On February 24th, St. Louis Federal Reserve President James Bullard took the floor and trotted out his version of the Fed's "dog and pony show" for the folks gathered at the Bowling Green, Kentucky Area Chamber of Commerce Coffee Hour. In his presentation, he discussed "Quantitative Easing, Global Inflation and Commodity Standards". It sounds like a real eye opener (?) but I'll persevere and hit the high points from his presentation which is available here.
As we all know, the Federal Open Market Committee (FOMC), of which Mr. Bullard is a member who voted in favour of QE2, announced last November that it was going to purchase Treasury securities totalling about $600 billion over an eight month period ending in Q2 2011 at a pace of approximately $75 billion per month. This is what is known as quantitative easing and has frequently been labelled QE2 since it is the second in what will presumably be a series of not so subtle economic nudges.
QE2 was enacted for the following reason:
"...Consistent with its statutory mandate, the Committee seeks to foster maximum employment and price stability. Currently, the unemployment rate is elevated, and measures of underlying inflation are somewhat low, relative to levels that the Committee judges to be consistent, over the longer run, with its dual mandate. Although the Committee anticipates a gradual return to higher levels of resource utilization in a context of price stability, progress toward its objectives has been disappointingly slow.
To promote a stronger pace of economic recovery and to help ensure that inflation, over time, is at levels consistent with its mandate, the Committee decided today to expand its holdings of securities..."
Basically, the Fed has kept interest rates at near zero levels for an extended period of time in an attempt to prod the economy out of its moribund state and came to the conclusion in November that "free money" simply wasn't working and that it was pretty much out of ammunition. The Fed's "ultra-easy" (Mr. Bullard's words) monetary policy created a disinflationary trend (a decrease in deflation) in 2010 and raised the horrifying spectre of deflation, that fiscal nightmare that creates many sleepless nights for central bankers around the world! Here's how bad disinflation looked until the Fed came to the rescue:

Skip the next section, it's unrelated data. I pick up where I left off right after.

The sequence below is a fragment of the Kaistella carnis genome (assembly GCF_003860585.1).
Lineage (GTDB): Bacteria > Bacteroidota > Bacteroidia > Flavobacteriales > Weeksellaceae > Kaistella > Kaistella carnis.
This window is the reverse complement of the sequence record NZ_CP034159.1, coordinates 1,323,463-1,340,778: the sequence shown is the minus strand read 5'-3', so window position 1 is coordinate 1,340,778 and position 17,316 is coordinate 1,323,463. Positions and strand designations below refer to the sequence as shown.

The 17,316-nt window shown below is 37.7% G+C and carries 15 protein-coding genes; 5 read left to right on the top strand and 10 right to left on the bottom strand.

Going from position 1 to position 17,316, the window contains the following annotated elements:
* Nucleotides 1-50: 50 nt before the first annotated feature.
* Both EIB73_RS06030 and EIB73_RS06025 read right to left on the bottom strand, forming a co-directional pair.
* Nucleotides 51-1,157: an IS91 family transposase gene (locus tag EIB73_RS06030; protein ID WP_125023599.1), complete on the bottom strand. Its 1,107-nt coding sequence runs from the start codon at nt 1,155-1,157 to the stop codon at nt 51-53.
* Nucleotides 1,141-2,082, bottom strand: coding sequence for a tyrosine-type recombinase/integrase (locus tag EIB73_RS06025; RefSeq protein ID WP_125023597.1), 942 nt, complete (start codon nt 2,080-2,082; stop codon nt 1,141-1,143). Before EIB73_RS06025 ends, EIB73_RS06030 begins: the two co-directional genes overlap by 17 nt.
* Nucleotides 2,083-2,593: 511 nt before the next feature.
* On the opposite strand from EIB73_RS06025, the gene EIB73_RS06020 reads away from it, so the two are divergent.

The Fed will have to create money to purchase Treasury securities. The resulting increase in money supply and the increased demand for Treasuries is expected to push their price up and their yields down further out the yield curve than normal. As a result, corporations and individuals want to borrow and spend more, creating demand for labour and demand for goods resulting in lowered unemployment and somewhat raised inflation miraculously fixing all that ails the American economy.
Mr. Bullard also noted that the "Japanese experience with mild deflation and a near-zero nominal interest rate has been poor.". No kidding.
Here's Japan's nominal discount rate for the past 15 years:
Here's Japan's inflation/deflation rate for the past 25 years:
It certainly looks like inflation took right off - except that it didn't for long. In fact, Japan's inflation rate has been negative since February 2009, three short years after the end of quantitative easing. Japan's QE policy was in effect from March 19th, 2001 to March 9th, 2006 during which time the Bank of Japan raised its current account balances nine times and increased its purchases of long Japanese sovereign bonds. This flooded Japan's banks with reserves which kept interest rates at zero. By the Federal Reserve Bank of Cleveland's own admission, the program was, at best, a modest but temporary success. Here's a quote from one of the Cleveland Fed's analyses of the Bank of Japan's QE program: